Art and architecture of the 21st century often look into asking questions about the way people live, think and feel. Less emphasis is placed on things that bear reference to the theories or views of historical development of culture.
Sham Shui Po in Cantonese, means Deep Water Pier. Located in the heart of Kowloon, it is one of the oldest settlement districts in Hong Kong among the lowest median household income and with the highest percentage of elderly over 65 years. The residents of Sham Shui Po are quite transient in nature, yet the community, or “kaifong”, shows deep cultural roots and high neighbourhood spirit. This is quite similar to Chinatown or Harlem where people rarely stay for more than one generation, but the community characteristics remain unique and rich.
There are many interesting features in the area such as the street markets, stalls for fashion, accessories, second hand goods, chemical items and antique Chinese furniture outfits. Apliu Street is known to be the counterpart of Japan’s famous high tech Akihabara district with its computers and electronic products. Sham Shui Po is a jolly flea market lover’s haven with local “cha-chantang” or cafés freckled here and there. The street layout is interesting; with tenement housing and shop houses or “tong lau” of all vintages and there is even a special gem of a pawn shop.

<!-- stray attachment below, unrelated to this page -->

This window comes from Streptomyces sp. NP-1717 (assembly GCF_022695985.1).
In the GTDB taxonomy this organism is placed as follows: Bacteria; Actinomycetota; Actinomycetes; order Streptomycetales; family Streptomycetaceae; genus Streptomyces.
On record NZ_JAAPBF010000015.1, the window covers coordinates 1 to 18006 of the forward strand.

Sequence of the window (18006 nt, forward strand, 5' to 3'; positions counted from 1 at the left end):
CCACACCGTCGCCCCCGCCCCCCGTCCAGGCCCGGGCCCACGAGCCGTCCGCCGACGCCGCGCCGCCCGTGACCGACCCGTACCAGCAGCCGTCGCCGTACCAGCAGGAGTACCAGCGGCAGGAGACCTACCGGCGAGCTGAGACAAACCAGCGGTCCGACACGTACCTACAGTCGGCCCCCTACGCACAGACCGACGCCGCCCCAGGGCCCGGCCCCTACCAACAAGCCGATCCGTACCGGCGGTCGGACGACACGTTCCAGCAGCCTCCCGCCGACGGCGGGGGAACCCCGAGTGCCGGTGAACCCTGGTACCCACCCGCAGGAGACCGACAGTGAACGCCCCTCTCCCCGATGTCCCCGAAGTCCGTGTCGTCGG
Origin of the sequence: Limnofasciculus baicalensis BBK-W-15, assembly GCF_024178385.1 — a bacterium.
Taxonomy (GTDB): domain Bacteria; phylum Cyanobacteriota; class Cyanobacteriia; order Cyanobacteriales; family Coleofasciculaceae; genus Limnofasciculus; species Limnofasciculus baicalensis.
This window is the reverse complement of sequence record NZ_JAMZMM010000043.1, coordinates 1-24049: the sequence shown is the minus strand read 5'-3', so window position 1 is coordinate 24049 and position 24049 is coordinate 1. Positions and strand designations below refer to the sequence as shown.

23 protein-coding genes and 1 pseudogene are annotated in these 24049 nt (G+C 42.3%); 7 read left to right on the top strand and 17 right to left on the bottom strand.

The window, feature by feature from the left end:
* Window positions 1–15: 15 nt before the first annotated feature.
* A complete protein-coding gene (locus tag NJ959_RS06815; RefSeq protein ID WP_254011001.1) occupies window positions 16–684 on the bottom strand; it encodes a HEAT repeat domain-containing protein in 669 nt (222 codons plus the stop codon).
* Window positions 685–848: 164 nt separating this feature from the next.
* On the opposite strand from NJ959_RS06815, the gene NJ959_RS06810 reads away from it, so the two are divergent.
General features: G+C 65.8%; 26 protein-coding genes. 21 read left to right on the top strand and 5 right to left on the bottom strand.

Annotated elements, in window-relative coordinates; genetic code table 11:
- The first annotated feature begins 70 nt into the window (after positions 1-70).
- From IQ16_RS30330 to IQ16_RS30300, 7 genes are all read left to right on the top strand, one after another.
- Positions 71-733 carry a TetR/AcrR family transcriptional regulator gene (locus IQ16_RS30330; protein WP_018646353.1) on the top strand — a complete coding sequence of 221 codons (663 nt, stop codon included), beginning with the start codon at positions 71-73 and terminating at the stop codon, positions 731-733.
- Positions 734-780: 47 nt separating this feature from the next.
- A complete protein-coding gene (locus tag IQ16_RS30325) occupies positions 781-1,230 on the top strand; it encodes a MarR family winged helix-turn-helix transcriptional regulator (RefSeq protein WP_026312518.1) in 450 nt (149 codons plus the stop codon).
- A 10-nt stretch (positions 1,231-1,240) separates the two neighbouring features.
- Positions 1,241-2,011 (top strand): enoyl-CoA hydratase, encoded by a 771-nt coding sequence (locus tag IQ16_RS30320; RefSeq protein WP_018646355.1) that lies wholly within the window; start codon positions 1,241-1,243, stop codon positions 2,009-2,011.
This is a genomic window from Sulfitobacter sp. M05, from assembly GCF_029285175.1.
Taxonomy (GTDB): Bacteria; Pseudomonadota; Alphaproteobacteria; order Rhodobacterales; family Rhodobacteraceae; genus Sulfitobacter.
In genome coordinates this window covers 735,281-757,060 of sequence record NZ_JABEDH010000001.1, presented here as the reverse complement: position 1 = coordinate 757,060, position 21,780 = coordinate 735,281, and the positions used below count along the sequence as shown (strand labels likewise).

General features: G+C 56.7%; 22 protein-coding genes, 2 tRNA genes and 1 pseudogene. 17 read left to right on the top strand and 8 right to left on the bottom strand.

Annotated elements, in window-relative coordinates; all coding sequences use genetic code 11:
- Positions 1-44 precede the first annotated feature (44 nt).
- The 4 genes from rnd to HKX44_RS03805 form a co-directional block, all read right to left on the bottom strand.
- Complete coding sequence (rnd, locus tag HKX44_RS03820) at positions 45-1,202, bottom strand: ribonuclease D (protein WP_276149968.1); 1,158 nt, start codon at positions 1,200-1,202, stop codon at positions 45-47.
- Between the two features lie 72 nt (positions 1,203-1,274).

During this walk, Alex will share his interesting insights with us on how the diverse colours of Sham Shui Po came into being, and he will probably kindle our thoughts on the controversial balance of handling urban decay and heritage conservation.
An architect with a keen interest in urban conservation, Alex Hui was a curator of The University of Hong Kong Museum and Art Gallery and Executive Director of the Hong Kong Art Centre.